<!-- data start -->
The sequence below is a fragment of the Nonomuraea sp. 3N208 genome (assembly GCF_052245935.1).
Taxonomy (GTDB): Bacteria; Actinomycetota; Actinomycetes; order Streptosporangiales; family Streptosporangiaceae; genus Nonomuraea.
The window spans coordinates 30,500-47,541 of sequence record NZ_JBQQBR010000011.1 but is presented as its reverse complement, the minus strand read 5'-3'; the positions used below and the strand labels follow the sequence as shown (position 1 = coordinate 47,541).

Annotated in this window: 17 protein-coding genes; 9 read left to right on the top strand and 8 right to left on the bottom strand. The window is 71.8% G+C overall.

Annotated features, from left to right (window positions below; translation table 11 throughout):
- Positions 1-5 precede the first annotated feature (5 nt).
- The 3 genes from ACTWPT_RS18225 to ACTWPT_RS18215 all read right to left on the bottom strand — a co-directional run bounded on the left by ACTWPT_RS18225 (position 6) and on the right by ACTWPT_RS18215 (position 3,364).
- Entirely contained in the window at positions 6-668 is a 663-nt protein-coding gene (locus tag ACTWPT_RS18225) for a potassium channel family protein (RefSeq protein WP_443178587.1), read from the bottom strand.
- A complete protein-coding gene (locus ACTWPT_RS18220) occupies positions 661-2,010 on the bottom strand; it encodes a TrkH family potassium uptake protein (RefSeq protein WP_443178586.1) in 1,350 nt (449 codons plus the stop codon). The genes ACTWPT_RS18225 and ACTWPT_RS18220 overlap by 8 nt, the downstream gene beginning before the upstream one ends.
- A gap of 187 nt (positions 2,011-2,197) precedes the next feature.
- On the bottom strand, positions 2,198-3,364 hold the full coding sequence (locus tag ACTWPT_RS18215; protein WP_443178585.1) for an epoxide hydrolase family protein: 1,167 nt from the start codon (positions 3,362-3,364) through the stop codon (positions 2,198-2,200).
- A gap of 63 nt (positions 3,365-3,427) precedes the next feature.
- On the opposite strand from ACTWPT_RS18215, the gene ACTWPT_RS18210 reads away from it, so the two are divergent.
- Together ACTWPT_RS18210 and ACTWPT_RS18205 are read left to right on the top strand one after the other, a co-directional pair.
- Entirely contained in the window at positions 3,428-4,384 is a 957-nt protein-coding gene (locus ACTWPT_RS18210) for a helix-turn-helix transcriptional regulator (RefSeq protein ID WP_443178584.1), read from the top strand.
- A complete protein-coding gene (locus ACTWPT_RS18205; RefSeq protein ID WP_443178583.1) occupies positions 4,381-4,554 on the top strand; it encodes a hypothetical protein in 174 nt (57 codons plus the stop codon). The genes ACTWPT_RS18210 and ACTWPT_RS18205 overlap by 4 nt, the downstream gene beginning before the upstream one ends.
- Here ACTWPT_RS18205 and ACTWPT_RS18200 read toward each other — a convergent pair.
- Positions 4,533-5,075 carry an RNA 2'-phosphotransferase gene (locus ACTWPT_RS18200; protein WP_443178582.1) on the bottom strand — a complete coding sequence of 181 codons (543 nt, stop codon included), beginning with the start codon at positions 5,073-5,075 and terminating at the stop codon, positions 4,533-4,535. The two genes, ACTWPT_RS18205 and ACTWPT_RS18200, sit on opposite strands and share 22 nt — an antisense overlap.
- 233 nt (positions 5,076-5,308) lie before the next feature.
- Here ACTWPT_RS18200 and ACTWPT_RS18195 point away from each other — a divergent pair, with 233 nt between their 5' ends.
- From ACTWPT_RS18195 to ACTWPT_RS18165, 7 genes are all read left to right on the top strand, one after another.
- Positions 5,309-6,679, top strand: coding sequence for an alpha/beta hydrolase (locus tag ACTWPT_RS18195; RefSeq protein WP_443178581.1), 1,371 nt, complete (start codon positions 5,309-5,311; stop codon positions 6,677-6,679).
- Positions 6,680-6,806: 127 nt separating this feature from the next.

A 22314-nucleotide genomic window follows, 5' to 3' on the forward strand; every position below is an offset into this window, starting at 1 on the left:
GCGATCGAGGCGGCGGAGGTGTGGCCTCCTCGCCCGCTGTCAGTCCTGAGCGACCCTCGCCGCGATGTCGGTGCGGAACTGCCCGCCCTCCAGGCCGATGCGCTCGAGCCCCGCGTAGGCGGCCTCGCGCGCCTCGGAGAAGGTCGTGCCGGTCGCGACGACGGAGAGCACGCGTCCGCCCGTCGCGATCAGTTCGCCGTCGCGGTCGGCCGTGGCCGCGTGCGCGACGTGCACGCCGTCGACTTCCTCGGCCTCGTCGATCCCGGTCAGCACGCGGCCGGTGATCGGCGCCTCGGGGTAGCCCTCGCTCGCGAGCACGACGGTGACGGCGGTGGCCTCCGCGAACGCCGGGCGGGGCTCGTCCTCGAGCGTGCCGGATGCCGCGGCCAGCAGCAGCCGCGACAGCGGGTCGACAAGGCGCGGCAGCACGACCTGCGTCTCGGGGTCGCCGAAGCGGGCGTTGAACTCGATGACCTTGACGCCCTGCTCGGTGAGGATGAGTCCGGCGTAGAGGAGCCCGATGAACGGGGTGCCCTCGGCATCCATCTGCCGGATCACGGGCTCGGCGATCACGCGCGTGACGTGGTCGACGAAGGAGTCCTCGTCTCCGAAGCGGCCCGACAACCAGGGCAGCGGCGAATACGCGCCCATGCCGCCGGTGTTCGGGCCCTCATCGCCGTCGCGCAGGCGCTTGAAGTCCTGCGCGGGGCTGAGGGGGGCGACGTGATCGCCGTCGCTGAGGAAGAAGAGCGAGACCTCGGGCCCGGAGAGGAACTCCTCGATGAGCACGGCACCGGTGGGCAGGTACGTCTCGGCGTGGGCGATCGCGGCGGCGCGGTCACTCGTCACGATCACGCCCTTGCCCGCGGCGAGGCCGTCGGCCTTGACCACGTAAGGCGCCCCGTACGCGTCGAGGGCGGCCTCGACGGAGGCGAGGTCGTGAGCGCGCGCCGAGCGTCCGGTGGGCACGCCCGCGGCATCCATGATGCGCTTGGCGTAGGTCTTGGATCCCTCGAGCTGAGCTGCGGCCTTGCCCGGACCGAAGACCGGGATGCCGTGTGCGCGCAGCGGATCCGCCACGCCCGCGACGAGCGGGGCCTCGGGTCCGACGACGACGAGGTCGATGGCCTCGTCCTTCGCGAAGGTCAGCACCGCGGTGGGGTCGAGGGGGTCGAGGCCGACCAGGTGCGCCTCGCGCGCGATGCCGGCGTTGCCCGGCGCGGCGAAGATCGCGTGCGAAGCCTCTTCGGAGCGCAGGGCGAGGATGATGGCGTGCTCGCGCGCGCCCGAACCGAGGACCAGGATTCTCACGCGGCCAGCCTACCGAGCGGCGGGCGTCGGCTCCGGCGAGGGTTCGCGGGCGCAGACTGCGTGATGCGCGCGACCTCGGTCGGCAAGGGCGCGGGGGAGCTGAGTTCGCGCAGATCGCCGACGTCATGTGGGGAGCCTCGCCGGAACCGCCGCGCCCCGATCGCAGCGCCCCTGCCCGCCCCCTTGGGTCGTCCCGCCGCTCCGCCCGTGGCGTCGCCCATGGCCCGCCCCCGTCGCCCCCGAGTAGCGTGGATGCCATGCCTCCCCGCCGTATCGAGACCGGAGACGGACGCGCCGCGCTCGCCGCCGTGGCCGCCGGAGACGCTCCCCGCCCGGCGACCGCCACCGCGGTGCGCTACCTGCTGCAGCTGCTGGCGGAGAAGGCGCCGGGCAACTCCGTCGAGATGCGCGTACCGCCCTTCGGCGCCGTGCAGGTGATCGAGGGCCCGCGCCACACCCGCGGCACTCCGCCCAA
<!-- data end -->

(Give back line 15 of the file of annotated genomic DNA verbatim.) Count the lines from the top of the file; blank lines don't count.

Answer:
- Entirely contained in the window at positions 3,428-4,384 is a 957-nt protein-coding gene (locus ACTWPT_RS18210) for a helix-turn-helix transcriptional regulator (RefSeq protein ID WP_443178584.1), read from the top strand.